It will only seem as if a million people are on the streets of South Beach, the supertrendy section of Miami Beach between First and 23rd streets. The best way to see the sites there is on a walking tour offered by the Miami Design Preservation League. Also, Jungle Island's home on MacArthur Causeway is a quick trip from just about anywhere.
On the mainland in Coconut Grove, don't miss the Vizcaya Museum and Gardens, an Italianate palace surrounded by formal gardens that are a great place to stroll.
For a look at early settlers' life in Florida, visit The Barnacle, a pioneer residence. Also worth a visit is the Ancient Spanish Monastery in North Miami Beach.
Nightlife in Miami is hot and heavy. The Latin influence dominates the scene, with jazz and rock also popular. Electronic and hip-hop music are favorites of the younger crowd. The most recent club revival started in South Beach and has spread across the country.
Clubs open and close quickly and regularly change names, locations and themes; finding them is a challenge even for locals. Look in the Miami New Times, a free weekly publication, and on the Miami Herald's website (http://www.miamiherald.com). The Friday edition of the Miami Herald has a pull-out section containing activities, restaurants, clubs and entertainment currently taking place in Miami and adjacent areas. If a particular kind of music interests you, call some clubs and ask when it's available. A club may start the night with rock and later switch to a Latin beat. Many clubgoers migrate from venue to venue through the night.
Many hotels have on-site clubs that change their names, concepts and music types as often as the stand-alone clubs. You must be 21 or older to drink in clubs. Expect to be carded even if you're in your 30s.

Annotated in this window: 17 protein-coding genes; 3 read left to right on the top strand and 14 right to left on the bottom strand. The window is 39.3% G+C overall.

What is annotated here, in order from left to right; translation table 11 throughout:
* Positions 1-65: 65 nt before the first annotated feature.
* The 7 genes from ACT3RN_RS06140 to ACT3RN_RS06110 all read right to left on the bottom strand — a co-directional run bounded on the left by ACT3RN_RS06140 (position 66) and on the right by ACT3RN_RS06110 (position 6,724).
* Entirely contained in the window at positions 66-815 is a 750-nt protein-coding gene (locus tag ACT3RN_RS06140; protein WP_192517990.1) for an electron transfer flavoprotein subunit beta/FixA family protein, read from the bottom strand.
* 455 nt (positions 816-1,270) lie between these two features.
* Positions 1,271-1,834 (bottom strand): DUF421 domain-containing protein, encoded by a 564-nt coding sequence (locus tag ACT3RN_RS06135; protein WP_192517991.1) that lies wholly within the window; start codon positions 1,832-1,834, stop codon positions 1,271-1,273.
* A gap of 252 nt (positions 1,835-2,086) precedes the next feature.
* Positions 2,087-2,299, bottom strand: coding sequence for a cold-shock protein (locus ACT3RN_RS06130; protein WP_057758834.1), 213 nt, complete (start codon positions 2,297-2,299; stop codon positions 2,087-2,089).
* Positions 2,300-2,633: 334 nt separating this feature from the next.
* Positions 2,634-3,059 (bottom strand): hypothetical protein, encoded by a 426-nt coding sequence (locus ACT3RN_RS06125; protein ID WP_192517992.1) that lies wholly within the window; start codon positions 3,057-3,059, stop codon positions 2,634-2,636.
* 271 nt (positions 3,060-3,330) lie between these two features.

Many celebrities live in the Miami area, and others wander through to participate in Florida's billion-dollar-a-year entertainment industry or just to play. If you are interested, keep your eyes open, ask your hotel concierge what movies or television shows are being shot while you're there, and hope you get lucky.
Dining in Miami is a multicultural smorgasbord, where you can sample Cuban arepas
, Brazilian churrasco
, alligator nuggets and the best of old-world cuisines. Miami-Dade County is covered with restaurants, from trendy tourist areas such as Coconut Grove, Coral Gables and Miami Beach to established neighborhoods such as South Miami and Kendall—where some of the best restaurants and values are found.
Latin-American cuisine is ubiquitous, with Italian, Japanese and Thai fare being close runners-up. "Floribbean" meals, which fuse Caribbean spices and fruits (papayas, oranges, plantains, mangos, avocados) with Florida classics, have gained popularity. The creation is both light and exotic.
Foodies will enjoy sampling the country's largest collection of home-grown tropical and subtropical fruits in the Homestead and Florida City farming communities. Fruit and Spice Park is the perfect place to sample fresh exotic fruit such as mamey and guava. Area farmers markets provide delicacies for guests to take with them.
The dress code varies greatly in Miami. If you're in doubt, call and ask before you go. Many restaurants and clubs are very specific about what is or isn't acceptable—and because many of-the-moment restaurants in South Beach and elsewhere double as lounges and late-night clubs, chic dressing there is de rigueur.
Many restaurants in Miami offer early-bird discounts for dinner before 6 pm, especially during the off season in the warmer months until October. Also, Miami has restaurant month in August every year with big discounts at many of the finer restaurants.
Typical dining times are 7-10 am for breakfast, 11:30 am-2 pm for lunch and 6-10 pm or later for dinner. These guidelines aren't firm in Miami-Dade, a round-the-clock community with a growing number of after-hours and 24-hour dining locations. Many restaurants cut back on their hours and days during summer.
Do make dinner reservations for restaurants in Miami Beach, and not at the last minute.
Expect to pay within these general guidelines, based on the cost of a dinner for one, excluding drinks, tax and tip: $ = less than US$15; $$ = US$15-$25; $$$ = US$26-$50; $$$$ = more than US$50.